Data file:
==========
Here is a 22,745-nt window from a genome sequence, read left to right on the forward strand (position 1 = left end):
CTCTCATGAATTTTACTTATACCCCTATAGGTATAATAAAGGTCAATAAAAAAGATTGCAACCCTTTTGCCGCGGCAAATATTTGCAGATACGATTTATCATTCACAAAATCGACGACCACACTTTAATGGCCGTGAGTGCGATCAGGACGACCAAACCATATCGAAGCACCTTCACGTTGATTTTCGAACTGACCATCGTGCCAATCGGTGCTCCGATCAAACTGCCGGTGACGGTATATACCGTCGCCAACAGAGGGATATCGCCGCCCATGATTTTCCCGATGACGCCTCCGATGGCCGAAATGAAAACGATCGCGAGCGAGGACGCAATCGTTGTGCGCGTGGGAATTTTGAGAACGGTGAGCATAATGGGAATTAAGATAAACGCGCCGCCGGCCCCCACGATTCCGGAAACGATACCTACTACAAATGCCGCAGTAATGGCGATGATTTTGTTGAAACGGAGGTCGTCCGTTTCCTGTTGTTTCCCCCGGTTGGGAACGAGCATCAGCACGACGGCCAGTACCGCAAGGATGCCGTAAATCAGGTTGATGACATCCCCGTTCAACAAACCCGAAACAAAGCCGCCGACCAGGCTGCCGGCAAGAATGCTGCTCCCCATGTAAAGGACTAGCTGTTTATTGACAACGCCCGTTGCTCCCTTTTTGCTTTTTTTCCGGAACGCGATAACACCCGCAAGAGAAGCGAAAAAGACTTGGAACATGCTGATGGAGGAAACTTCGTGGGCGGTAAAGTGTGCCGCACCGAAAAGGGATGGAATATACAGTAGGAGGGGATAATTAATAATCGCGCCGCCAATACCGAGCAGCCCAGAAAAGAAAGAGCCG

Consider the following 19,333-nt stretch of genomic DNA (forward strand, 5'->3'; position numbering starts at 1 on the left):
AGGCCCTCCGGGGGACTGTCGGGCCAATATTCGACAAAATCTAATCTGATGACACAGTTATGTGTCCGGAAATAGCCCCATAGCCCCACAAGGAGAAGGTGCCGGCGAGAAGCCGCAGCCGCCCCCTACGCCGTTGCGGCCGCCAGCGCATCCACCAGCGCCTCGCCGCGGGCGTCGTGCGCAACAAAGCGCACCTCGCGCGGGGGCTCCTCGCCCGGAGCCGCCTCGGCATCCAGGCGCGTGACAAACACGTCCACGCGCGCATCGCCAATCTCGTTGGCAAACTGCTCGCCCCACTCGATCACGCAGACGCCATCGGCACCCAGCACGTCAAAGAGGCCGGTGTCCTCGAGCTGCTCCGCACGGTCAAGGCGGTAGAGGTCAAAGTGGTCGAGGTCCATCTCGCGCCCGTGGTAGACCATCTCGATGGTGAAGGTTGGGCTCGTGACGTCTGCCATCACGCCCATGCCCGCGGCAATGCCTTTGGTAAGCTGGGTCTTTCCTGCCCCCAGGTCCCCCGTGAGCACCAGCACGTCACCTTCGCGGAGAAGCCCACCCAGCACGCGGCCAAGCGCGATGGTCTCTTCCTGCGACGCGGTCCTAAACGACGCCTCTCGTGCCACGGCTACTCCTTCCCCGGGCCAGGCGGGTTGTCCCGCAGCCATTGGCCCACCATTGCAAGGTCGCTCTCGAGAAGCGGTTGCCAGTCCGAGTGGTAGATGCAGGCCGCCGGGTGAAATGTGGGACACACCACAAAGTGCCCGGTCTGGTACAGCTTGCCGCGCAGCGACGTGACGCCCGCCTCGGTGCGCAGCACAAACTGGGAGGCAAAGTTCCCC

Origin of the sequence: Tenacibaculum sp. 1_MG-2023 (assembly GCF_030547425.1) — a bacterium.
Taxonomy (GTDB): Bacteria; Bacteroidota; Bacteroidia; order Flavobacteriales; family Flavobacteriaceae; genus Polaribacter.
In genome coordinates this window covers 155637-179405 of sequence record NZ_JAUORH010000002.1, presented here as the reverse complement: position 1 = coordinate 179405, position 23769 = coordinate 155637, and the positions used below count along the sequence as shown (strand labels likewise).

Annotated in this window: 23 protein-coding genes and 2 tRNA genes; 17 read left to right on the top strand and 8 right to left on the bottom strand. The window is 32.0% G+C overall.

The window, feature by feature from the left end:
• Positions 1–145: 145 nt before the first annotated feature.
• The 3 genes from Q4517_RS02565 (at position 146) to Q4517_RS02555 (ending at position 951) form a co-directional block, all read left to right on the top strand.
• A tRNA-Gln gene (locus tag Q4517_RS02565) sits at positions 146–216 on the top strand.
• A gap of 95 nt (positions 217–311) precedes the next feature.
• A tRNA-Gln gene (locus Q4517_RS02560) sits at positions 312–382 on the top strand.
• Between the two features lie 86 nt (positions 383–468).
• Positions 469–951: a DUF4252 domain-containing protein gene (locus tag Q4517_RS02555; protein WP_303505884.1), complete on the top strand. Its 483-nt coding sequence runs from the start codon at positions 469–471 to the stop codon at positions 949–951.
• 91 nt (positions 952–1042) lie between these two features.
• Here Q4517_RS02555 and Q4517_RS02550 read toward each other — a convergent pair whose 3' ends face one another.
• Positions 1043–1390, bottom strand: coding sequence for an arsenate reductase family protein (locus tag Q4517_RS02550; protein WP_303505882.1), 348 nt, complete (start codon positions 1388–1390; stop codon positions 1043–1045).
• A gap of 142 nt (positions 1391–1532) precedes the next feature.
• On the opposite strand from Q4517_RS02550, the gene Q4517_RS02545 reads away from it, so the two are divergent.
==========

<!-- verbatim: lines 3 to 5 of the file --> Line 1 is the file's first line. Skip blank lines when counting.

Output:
Consider the following 19,333-nt stretch of genomic DNA (forward strand, 5'->3'; position numbering starts at 1 on the left):
AGGCCCTCCGGGGGACTGTCGGGCCAATATTCGACAAAATCTAATCTGATGACACAGTTATGTGTCCGGAAATAGCCCCATAGCCCCACAAGGAGAAGGTGCCGGCGAGAAGCCGCAGCCGCCCCCTACGCCGTTGCGGCCGCCAGCGCATCCACCAGCGCCTCGCCGCGGGCGTCGTGCGCAACAAAGCGCACCTCGCGCGGGGGCTCCTCGCCCGGAGCCGCCTCGGCATCCAGGCGCGTGACAAACACGTCCACGCGCGCATCGCCAATCTCGTTGGCAAACTGCTCGCCCCACTCGATCACGCAGACGCCATCGGCACCCAGCACGTCAAAGAGGCCGGTGTCCTCGAGCTGCTCCGCACGGTCAAGGCGGTAGAGGTCAAAGTGGTCGAGGTCCATCTCGCGCCCGTGGTAGACCATCTCGATGGTGAAGGTTGGGCTCGTGACGTCTGCCATCACGCCCATGCCCGCGGCAATGCCTTTGGTAAGCTGGGTCTTTCCTGCCCCCAGGTCCCCCGTGAGCACCAGCACGTCACCTTCGCGGAGAAGCCCACCCAGCACGCGGCCAAGCGCGATGGTCTCTTCCTGCGACGCGGTCCTAAACGACGCCTCTCGTGCCACGGCTACTCCTTCCCCGGGCCAGGCGGGTTGTCCCGCAGCCATTGGCCCACCATTGCAAGGTCGCTCTCGAGAAGCGGTTGCCAGTCCGAGTGGTAGATGCAGGCCGCCGGGTGAAATGTGGGACACACCACAAAGTGCCCGGTCTGGTACAGCTTGCCGCGCAGCGACGTGACGCCCGCCTCGGTGCGCAGCACAAACTGGGAGGCAAAGTTCCCC

Origin of the sequence: Tenacibaculum sp. 1_MG-2023 (assembly GCF_030547425.1) — a bacterium.